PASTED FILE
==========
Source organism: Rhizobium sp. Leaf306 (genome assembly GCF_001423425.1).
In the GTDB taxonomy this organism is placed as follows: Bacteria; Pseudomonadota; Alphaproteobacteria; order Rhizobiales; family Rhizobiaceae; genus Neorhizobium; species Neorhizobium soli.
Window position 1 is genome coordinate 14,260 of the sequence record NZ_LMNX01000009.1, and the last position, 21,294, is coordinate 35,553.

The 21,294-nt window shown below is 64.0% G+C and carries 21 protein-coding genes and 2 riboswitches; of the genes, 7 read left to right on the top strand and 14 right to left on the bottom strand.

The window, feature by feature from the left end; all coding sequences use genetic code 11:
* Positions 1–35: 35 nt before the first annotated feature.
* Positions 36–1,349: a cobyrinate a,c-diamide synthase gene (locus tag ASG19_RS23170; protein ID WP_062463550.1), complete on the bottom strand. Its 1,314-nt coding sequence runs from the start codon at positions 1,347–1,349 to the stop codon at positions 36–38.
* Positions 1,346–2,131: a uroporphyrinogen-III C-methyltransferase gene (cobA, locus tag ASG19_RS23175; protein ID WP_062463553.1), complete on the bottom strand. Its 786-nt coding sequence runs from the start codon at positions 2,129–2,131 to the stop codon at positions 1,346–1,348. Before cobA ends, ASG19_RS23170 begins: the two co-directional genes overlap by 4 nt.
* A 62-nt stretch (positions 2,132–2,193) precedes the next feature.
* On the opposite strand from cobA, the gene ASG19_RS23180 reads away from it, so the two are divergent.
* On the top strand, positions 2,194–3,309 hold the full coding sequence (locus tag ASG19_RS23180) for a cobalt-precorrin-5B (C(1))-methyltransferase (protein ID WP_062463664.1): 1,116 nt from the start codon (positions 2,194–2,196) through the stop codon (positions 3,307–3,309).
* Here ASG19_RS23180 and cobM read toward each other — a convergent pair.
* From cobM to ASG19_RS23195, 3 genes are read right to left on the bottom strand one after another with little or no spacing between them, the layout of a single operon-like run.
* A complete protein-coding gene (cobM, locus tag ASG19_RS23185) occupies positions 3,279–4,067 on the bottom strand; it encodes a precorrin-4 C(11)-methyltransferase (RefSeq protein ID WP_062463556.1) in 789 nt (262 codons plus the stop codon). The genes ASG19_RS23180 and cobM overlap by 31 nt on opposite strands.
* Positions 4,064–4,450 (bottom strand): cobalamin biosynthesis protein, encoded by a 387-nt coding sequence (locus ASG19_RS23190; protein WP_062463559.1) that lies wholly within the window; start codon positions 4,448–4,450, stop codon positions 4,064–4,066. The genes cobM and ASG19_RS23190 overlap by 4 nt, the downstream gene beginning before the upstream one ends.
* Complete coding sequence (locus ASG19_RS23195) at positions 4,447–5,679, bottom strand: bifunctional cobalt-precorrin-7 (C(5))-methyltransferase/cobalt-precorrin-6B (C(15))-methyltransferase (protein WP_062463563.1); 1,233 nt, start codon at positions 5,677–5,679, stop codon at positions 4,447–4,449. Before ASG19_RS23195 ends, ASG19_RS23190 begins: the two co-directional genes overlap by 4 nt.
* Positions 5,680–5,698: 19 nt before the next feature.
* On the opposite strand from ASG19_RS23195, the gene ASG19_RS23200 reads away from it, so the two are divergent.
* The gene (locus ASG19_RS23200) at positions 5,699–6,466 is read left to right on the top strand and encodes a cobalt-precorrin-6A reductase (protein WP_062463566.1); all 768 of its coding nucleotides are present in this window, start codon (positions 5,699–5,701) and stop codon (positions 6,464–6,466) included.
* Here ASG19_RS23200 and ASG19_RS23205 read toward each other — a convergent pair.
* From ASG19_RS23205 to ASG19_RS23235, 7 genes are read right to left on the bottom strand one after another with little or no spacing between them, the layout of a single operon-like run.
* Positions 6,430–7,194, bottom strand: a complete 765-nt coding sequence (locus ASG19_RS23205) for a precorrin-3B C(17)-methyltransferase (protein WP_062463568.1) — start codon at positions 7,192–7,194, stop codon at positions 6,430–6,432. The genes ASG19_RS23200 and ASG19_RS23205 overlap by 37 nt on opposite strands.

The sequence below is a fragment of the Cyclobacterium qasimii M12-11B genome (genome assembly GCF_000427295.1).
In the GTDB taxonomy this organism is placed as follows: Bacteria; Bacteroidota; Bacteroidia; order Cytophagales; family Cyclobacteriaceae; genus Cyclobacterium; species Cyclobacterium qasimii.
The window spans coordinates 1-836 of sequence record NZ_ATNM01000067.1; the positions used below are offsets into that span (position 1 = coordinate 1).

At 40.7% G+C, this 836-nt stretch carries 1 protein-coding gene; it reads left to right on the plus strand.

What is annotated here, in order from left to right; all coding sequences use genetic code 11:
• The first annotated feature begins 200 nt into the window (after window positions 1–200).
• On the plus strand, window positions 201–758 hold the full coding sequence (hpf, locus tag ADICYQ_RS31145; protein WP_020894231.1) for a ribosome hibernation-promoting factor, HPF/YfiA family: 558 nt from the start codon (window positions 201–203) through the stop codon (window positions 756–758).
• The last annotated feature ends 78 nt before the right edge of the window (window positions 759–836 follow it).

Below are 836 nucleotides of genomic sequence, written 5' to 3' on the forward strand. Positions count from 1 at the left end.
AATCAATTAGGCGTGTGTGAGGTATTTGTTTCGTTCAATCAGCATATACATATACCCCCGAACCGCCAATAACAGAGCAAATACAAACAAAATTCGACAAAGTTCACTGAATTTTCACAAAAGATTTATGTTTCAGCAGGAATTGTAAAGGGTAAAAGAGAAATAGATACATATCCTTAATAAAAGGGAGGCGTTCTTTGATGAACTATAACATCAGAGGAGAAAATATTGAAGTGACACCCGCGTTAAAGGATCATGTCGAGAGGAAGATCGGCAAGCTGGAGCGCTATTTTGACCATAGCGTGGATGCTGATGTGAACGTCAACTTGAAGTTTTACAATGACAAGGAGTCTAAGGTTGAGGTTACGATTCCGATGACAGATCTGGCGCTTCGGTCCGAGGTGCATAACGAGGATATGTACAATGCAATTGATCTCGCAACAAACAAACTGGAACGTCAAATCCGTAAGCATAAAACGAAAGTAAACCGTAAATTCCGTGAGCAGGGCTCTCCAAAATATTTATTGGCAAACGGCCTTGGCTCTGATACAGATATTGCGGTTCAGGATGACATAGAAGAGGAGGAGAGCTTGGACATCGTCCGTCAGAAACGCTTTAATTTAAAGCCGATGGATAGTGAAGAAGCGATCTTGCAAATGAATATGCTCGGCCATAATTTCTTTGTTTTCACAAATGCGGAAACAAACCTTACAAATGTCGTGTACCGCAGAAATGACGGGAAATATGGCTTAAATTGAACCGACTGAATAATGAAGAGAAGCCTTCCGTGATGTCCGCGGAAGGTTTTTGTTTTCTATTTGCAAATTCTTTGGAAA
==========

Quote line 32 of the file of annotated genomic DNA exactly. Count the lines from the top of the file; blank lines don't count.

AATCAATTAGGCGTGTGTGAGGTATTTGTTTCGTTCAATCAGCATATACATATACCCCCGAACCGCCAATAACAGAGCAAATACAAACAAAATTCGACAAAGTTCACTGAATTTTCACAAAAGATTTATGTTTCAGCAGGAATTGTAAAGGGTAAAAGAGAAATAGATACATATCCTTAATAAAAGGGAGGCGTTCTTTGATGAACTATAACATCAGAGGAGAAAATATTGAAGTGACACCCGCGTTAAAGGATCATGTCGAGAGGAAGATCGGCAAGCTGGAGCGCTATTTTGACCATAGCGTGGATGCTGATGTGAACGTCAACTTGAAGTTTTACAATGACAAGGAGTCTAAGGTTGAGGTTACGATTCCGATGACAGATCTGGCGCTTCGGTCCGAGGTGCATAACGAGGATATGTACAATGCAATTGATCTCGCAACAAACAAACTGGAACGTCAAATCCGTAAGCATAAAACGAAAGTAAACCGTAAATTCCGTGAGCAGGGCTCTCCAAAATATTTATTGGCAAACGGCCTTGGCTCTGATACAGATATTGCGGTTCAGGATGACATAGAAGAGGAGGAGAGCTTGGACATCGTCCGTCAGAAACGCTTTAATTTAAAGCCGATGGATAGTGAAGAAGCGATCTTGCAAATGAATATGCTCGGCCATAATTTCTTTGTTTTCACAAATGCGGAAACAAACCTTACAAATGTCGTGTACCGCAGAAATGACGGGAAATATGGCTTAAATTGAACCGACTGAATAATGAAGAGAAGCCTTCCGTGATGTCCGCGGAAGGTTTTTGTTTTCTATTTGCAAATTCTTTGGAAA